Every so often they would throw us a “ringer” position.  Our specialty was in secretarial help – but from time to time they would request someone for the mail room or to do document copying.  We did not have a big bench of people with those skills as that was not the focus of our recruitment efforts.

One day, one of our best clients requested a person for a two month period to work in sorting and delivering inter-office mail (naturally this was long before email was in the extensive use in which we find it today).  The client indicated that if they were happy with the person we assigned, it might turn into a permanent position.

After combing through our files we called the few people who could handle the position and would be likely to accept it.  One of those, a young man named Jamal had worked on two assignments for us although it had been quite some time since we had an opening that was appropriate for his limited skill set.  But we called him and he said he was available.  That’s when I heard one of the most heartbreaking truths about poverty and the inner city.

“You know, I would like to take the job – sounds good – and I’d like something could turn permanent.  I been looking for permanent work for a year.  But, problem is, I don’t have the bus fare to get to work.”

I didn’t talk to this young man but my Sales Manager, Stephanie had the conversation with him and she came into my office to ask if there were something we could do to get him some money so that he had bus fare until he got his first paycheck.  I adored Stephanie.  She was bright, creative and I think most importantly, she had a big heart.  She handed me Jamal’s application and the first thing that I noticed was the he lived in the Robert Taylor Homes – one of Chicago’s worst housing projects.  It was so bad in this part of “the hood” that Chicago’s finest were nervous about responding to calls in “Da Homes.”

I got Jamal on the phone, asked if he would meet us in a half hour outside his apartment building and said that we would be happy to give him a cash advance so that he could get on the bus to take the job.  There was a brief pause when he heard this and then he emotionally said he would be downstairs and described the clothes he was wearing.  So I grabbed one of the guys in the office (without telling him where we were going) and we headed out to the projects, stopping at the bank to cash a small check and make sure I had some singles and quarters in the forty dollar advance as the CTA frowned on its riders who didn’t have exact change.

True to his word, Jamal was downstairs as we pulled up, navigating between the empty McDonald’s containers that littered the area in front of his building.  I handed him the details of the assignment, two time sheets and the forty dollars.  The Cheshire Cat had nothing by way of a grin that came over the face of this young man.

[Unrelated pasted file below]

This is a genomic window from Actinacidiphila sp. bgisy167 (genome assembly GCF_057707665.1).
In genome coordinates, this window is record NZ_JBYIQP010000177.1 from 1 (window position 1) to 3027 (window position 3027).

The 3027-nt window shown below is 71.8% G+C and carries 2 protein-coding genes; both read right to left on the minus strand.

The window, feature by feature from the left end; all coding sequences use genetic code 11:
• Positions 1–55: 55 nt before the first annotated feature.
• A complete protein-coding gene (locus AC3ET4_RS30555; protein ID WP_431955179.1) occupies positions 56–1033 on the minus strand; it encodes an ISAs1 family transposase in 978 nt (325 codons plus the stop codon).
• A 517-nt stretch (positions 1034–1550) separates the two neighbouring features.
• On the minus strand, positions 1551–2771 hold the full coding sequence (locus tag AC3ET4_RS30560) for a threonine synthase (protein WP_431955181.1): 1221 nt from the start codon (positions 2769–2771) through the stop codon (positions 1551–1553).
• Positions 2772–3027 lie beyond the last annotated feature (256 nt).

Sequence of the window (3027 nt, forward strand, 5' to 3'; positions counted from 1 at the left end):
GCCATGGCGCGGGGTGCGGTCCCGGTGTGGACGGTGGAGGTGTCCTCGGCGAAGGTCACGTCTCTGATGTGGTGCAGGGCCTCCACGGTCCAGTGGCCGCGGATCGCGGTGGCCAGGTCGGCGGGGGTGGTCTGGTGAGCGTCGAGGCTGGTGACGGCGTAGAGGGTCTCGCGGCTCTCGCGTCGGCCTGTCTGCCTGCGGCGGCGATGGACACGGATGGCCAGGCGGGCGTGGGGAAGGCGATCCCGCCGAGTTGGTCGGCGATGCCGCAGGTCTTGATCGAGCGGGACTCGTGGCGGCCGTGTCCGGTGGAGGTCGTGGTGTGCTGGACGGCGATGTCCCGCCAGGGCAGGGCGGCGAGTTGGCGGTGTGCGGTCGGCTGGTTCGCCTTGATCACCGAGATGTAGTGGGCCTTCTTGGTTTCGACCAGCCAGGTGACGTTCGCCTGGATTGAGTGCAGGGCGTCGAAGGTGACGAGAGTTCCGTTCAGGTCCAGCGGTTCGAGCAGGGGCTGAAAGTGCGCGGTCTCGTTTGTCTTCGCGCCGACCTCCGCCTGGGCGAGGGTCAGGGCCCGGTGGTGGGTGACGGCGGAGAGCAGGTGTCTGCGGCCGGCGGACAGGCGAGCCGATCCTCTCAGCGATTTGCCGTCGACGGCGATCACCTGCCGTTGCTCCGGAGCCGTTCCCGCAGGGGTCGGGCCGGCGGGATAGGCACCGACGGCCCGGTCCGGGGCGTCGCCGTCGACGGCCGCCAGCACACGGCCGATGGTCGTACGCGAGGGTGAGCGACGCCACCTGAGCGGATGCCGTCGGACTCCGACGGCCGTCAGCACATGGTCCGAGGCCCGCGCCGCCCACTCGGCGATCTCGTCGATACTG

This is one of those stories that has a happy ending – well sort of.  Jamal showed up at our client on time and did a great job.  After the first week he came into our office and brought his time sheet.  He thanked everyone, starting with our receptionist, then Stephanie and me for giving him this chance.  The client apparently was very pleased with him and had told him that if he kept up the good work for the two month duration of the assignment they would make arrangements with us to hire him permanently.  Jamal was 22 years old and had never had a full time job.  And that is, in fact, what happened.

About two years went by.  Our relationship with the client grew and in a typical week we had more than thirty temps working at their corporate office.  One morning Stephanie came into my office, tears streaming down her cheeks.  I got up from my desk, fearing that something tragic had happened with one of her family members, put my arms around her and asked what was wrong.

“I just got off the phone with Vera Jackson.  (She was the lady who placed orders for temporary help for this client.)  Jamal was coming home from work on Friday and when he got to his apartment, he was killed in a drive by shooting.  Vera said that he had told her that he had nearly saved up enough to move out of the projects and into a safer neighborhood and was looking for an apartment.  If only he had found one a few weeks sooner.

I thought about Jamal yesterday as I watched the riots in Baltimore.  According to the news report, the thugs who had the accelerant and the matches burned 140 cars in one night.  They did their work in a poor neighborhood, burning down what little was there in the first place.  I thought to myself that those cars were the biggest asset their owners held, the way they got to work.

And I thought in light of this destruction, I hope these poor souls have bus fare.


Once upon a time in America, long before we had large clunky voting machines which now have largely been replaced with far smaller, more sophisticated and technologically advanced apparatuses which enable us to determine who will mis-govern us for the next few years until we repeat the exercise, people cast their ballots using paper and pen.

With the introduction of the voting machine, at first we used them for the “important” races – president, senators, congressmen, governors and the like.  Things like constitutional amendments and people running for judgeships were still conducted using paper.  After all, no one understood the implications of those constitutional amendments and it was virtually impossible to get any information on any of the people running for judicial office so people, if they bothered to vote in those elections did so based on whether the name of one of the candidates appealed to them.  It seemed as good a way as any to cast an uninformed vote.